There are two methods a LAN host can determine its default gateway or first-hop router. The first method uses a dynamic process such as a dynamic routing protocol like RIP (Routing Information Protocol). The main drawback of dynamic discovery protocols is that they require some configuration and processing on the host, which must participate in the dynamic process. The alternative to using a dynamic discovery protocol is to statically configure a default gateway on the host. The static approach simplifies host configuration but also creates a single point of failure. A host configured with a static default gateway is isolated if the gateway fails. It cannot switch to an alternate gateway even if one exists until an administrator manually re-configures the default gateway on the host.
First Hop Redundancy Protocols
There exists a class of redundancy protocols known as FHRPs (First Hop Redundancy Protocols) that include VRRP (Virtual Router Redundancy Protocol), HSRP (Hot Standby Router Protocol), and GLBP (Gateway Load Balancing Protocol). These protocols protect against a single point of failure for the default gateway and may also provide load balancing if multiple uplinks are available at first-hop routers.
Both HSRP and VRRP enable two or more routers on a LAN to work together in a group, sharing a single group IP address. The group IP address is configured as the default gateway in each host. In an HSRP or VRRP group, one router is elected to handle all requests sent to the group IP address. It is called the active router with HSRP and the master router with VRRP. There is at least one standby router with HSRP and similarly at least one backup router with VRRP.
GLPB goes a step beyond VRRP and HSRP by providing load balancing in addition to redundancy. We will cover these three protocols in upcoming sections of the chapter.
Virtual Router Redundancy Protocol
VRRP (Virtual Router Redundancy Protocol) enables a group of routers on a LAN segment to form a single virtual router that is also known as a VRRP group. The virtual router is made up of a single router acting as virtual router master and multiple routers acting as virtual router backup. The virtual IP address of the virtual router is then configured on LAN clients as their default gateway.
VRRP router priority determines the role that each VRRP router plays. If the IP address of the physical interface on a VRRP router is configured as the virtual IP address, this router will function as the virtual router master. The same priority also determines the likelihood of a router becoming the virtual router master if the virtual router master fails. If there are multiple routers acting as virtual router backup, the one with the highest priority becomes the virtual router master if the original virtual router master fails. You can configure the priority of each virtual router backup with a value of 1 through 254 using vrrp priority command.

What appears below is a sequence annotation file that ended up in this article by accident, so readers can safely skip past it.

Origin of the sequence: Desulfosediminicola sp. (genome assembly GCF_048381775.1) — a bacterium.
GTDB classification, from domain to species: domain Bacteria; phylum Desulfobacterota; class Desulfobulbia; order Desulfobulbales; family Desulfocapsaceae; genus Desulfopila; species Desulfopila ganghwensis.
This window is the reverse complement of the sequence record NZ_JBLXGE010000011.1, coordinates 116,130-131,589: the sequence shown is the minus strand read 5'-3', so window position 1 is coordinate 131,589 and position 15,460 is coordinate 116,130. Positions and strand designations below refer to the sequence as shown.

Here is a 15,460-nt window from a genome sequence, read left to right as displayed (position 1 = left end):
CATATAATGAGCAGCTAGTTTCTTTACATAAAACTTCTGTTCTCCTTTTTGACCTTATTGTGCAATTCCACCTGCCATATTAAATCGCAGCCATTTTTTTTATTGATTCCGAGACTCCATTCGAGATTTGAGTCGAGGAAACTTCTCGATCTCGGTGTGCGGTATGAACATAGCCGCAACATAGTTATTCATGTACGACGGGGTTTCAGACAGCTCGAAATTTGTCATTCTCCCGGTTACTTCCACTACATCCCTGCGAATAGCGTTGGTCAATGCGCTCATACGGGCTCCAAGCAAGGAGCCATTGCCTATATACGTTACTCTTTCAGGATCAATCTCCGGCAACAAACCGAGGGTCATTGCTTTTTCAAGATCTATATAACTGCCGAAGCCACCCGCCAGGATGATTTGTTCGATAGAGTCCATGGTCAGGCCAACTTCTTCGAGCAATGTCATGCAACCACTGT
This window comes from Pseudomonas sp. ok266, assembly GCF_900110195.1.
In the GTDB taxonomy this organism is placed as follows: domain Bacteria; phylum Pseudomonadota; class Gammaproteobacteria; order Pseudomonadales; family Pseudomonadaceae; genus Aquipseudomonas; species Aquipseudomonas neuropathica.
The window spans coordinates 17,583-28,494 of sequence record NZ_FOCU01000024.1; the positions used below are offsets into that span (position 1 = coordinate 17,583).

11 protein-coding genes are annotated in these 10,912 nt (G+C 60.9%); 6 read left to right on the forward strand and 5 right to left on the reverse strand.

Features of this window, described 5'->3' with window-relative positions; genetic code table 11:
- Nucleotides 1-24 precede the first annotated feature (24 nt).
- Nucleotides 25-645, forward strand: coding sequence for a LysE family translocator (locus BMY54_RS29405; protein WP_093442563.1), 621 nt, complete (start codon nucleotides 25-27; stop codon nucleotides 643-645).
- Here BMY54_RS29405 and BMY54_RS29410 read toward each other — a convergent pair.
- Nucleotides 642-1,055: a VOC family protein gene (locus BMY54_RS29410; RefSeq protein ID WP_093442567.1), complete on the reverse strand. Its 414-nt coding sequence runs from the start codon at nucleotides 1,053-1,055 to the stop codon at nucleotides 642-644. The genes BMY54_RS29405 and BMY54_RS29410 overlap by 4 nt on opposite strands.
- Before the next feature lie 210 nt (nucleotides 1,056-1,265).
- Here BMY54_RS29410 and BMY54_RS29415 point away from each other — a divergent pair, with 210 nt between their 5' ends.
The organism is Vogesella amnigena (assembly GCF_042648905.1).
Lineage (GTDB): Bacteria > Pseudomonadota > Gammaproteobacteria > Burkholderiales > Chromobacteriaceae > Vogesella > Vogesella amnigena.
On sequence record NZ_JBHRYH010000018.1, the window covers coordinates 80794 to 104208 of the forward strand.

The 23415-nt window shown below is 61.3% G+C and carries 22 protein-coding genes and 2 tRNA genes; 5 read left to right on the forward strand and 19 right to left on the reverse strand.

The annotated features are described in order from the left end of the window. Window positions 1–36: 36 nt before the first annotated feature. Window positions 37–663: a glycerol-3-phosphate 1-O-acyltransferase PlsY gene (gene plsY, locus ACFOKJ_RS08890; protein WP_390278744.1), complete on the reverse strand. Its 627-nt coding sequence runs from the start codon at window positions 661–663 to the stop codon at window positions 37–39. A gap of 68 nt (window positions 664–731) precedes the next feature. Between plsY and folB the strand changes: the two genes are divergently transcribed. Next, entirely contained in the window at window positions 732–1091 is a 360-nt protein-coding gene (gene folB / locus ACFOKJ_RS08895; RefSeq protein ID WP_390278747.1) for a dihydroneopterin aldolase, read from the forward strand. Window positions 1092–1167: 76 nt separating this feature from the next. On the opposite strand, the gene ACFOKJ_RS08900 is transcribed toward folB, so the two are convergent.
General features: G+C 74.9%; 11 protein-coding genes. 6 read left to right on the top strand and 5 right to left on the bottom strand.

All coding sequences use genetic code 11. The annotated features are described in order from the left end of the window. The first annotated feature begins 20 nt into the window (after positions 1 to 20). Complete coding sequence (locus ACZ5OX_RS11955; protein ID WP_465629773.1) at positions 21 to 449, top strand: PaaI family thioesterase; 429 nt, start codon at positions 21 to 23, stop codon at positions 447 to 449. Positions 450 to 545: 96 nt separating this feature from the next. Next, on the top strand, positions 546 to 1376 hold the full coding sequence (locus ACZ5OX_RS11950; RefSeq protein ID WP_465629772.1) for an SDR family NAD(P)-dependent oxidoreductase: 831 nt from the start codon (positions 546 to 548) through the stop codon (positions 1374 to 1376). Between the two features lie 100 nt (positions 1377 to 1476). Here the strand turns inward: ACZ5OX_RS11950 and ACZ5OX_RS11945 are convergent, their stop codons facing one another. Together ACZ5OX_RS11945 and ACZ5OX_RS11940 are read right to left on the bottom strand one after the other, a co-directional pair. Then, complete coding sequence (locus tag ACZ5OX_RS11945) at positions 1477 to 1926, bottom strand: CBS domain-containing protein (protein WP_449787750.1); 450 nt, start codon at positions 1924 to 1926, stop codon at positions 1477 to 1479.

VRRP router preemption allows a virtual router backup with a higher priority that comes up to take over the virtual router backup that was elected to become the virtual router master. This preemption is enabled by default so you don’t have to configure anything to make preemption work. If preemption is disabled, the virtual router backup that is elected to become virtual router master remains the master until the original virtual router master comes back online and becomes master again. You may disable preemption by using the no vrrp preempt command interface configuration mode.
A virtual router master sends VRRP advertisements to other routers in the same VRRP group. The advertisements contain the priority and the state of the virtual router master. These advertisements are sent, every second by default, as multicasts to the standard multicast address 188.8.131.52 encapsulated in IPv4 packets.
The figure below shows a basic topology in which VRRP is configured. In this example, routers R1, R2, and R3 are VRRP routers that together form a virtual router or VRRP group. The IP address of the virtual router is the same as that configured on the Ethernet interface of R1 (192.168.1.1).
Figure 14-1 VRRP Topology
Because the virtual router uses the IP address of the physical Ethernet interface of R1, R1 assumes the role of virtual router master. The virtual router master is also known as the IP address owner. There can be multiple virtual router backups, though in the figure above routers R2 and R3 are virtual router backups. If the virtual router master fails, the virtual router backup configured with the highest priority will become the virtual router master. As a result, client hosts on the LAN receive uninterrupted connectivity through their default gateway (192.168.1.1).
We can verify VRRP configuration using the show vrrp command.
You can see from above output that the priority of R1 is 255 and it is the master. As a matter of fact, we never explicitly changed the priority on R1 from the default of 100. The highest priority (255) assignment to R1 is a consequence of using the physical IP address of R1 as the virtual group IP address.
The output of show vrrp on R2 below shows that it is a virtual router backup having priority 110.
The below output of show vrrp on R3 indicates that it is also a backup with a priority of 100. The default VRRP priority is also 100 though and we configured it manually just for the sake of demonstration.
If the router R1 becomes unavailable, the backup with higher priority, that is R2, should assume the role of master. Let’s simulate the failure of R1 by manually shutting down its FastEthernet0/0.
The result of this would be R2 becoming the master while R3 staying as backup, as indicated by the output of show vrrp command on R2 and R3.
Hot Standby Router Protocol